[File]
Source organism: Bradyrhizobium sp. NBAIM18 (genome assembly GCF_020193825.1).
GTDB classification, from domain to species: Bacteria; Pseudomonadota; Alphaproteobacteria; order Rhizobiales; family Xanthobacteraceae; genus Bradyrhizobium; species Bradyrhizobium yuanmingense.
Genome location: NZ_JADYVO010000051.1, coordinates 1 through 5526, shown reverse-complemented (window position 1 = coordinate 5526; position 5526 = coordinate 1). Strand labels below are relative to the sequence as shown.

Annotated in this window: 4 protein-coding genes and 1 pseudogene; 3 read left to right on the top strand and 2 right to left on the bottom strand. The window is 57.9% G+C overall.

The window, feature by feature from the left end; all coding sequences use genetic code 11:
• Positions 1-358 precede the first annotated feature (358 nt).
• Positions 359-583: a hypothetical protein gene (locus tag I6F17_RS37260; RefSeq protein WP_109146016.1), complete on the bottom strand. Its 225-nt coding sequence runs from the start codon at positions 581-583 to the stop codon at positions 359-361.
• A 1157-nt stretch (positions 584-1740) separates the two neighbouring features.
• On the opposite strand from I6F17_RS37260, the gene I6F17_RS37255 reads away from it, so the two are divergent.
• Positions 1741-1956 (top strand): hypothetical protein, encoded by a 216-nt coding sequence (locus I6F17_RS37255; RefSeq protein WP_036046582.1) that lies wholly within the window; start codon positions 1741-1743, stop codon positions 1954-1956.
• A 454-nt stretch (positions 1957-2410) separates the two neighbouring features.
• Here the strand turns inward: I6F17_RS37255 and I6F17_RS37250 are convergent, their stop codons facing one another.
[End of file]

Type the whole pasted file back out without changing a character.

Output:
Source organism: Bradyrhizobium sp. NBAIM18 (genome assembly GCF_020193825.1).
GTDB classification, from domain to species: Bacteria; Pseudomonadota; Alphaproteobacteria; order Rhizobiales; family Xanthobacteraceae; genus Bradyrhizobium; species Bradyrhizobium yuanmingense.
Genome location: NZ_JADYVO010000051.1, coordinates 1 through 5526, shown reverse-complemented (window position 1 = coordinate 5526; position 5526 = coordinate 1). Strand labels below are relative to the sequence as shown.

Annotated in this window: 4 protein-coding genes and 1 pseudogene; 3 read left to right on the top strand and 2 right to left on the bottom strand. The window is 57.9% G+C overall.

The window, feature by feature from the left end; all coding sequences use genetic code 11:
• Positions 1-358 precede the first annotated feature (358 nt).
• Positions 359-583: a hypothetical protein gene (locus tag I6F17_RS37260; RefSeq protein WP_109146016.1), complete on the bottom strand. Its 225-nt coding sequence runs from the start codon at positions 581-583 to the stop codon at positions 359-361.
• A 1157-nt stretch (positions 584-1740) separates the two neighbouring features.
• On the opposite strand from I6F17_RS37260, the gene I6F17_RS37255 reads away from it, so the two are divergent.
• Positions 1741-1956 (top strand): hypothetical protein, encoded by a 216-nt coding sequence (locus I6F17_RS37255; RefSeq protein WP_036046582.1) that lies wholly within the window; start codon positions 1741-1743, stop codon positions 1954-1956.
• A 454-nt stretch (positions 1957-2410) separates the two neighbouring features.
• Here the strand turns inward: I6F17_RS37255 and I6F17_RS37250 are convergent, their stop codons facing one another.